From a new, interesting piece in The New Yorker that reads like a few-page version of William Poundstone’s book “Gaming the Vote,” which is also worth reading (the full thing can be read here):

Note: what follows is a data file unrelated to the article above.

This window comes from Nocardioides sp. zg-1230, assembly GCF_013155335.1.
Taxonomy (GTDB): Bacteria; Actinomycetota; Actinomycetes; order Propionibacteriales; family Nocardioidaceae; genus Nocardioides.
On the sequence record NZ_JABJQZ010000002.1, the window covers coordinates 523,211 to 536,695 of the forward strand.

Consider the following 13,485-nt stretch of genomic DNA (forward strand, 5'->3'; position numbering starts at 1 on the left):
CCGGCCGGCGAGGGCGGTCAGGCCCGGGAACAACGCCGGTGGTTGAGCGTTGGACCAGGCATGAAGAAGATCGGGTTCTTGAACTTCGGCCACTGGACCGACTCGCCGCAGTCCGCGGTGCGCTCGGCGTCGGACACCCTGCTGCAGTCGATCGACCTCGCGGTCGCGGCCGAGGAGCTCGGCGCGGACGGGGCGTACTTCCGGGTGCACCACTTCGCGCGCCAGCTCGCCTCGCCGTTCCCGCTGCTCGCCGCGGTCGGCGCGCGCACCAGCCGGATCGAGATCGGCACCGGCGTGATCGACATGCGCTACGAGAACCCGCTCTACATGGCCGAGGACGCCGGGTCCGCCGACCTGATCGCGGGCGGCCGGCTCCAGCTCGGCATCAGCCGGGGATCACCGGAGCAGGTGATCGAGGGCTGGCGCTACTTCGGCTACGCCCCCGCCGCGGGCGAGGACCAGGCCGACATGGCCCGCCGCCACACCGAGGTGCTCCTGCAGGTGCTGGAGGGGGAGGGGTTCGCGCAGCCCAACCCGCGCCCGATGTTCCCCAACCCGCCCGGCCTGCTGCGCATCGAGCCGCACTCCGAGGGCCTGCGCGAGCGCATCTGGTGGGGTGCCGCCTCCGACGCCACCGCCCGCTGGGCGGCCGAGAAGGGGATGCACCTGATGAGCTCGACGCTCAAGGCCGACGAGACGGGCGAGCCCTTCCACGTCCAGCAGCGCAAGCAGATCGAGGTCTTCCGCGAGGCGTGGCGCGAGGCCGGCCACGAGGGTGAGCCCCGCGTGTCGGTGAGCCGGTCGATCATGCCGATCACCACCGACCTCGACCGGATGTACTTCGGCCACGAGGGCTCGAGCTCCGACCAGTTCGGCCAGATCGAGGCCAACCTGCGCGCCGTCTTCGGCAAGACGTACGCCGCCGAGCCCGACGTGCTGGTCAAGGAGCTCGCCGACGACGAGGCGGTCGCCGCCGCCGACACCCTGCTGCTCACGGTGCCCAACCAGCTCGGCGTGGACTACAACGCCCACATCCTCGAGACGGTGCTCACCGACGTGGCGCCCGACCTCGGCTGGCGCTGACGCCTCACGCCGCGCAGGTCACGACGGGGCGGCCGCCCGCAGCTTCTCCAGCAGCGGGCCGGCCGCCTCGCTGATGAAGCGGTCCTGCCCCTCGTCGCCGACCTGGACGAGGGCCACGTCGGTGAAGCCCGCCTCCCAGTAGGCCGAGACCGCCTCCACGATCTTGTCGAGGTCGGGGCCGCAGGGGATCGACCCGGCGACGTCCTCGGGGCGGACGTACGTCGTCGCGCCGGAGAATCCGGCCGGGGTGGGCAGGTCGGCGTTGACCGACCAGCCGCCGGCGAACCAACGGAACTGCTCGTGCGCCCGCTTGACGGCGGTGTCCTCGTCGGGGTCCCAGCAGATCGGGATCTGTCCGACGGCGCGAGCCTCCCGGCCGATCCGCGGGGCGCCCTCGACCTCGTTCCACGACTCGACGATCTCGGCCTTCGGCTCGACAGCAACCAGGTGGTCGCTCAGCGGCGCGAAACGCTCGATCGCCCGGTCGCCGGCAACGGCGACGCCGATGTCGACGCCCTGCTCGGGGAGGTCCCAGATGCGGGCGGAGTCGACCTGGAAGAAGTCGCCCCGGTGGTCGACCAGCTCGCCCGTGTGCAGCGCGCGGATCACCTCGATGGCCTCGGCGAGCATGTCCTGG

Why are the effects of an unfamiliar electoral system so hard to puzzle out in advance? One reason is that political parties will change their campaign strategies, and voters the way they vote, to adapt to the new rules, and such variables put us in the realm of behavior and culture. Meanwhile, the technical debate about electoral systems generally takes place in a vacuum from which voters’ capriciousness and local circumstances have been pumped out. Although almost any alternative voting scheme now on offer is likely to be better than first past the post, it’s unrealistic to think that one voting method would work equally well for, say, the legislature of a young African republic, the Presidency of an island in Oceania, the school board of a New England town, and the assembly of a country still scarred by civil war. If winner takes all is a poor electoral system, one size fits all is a poor way to pick its replacements.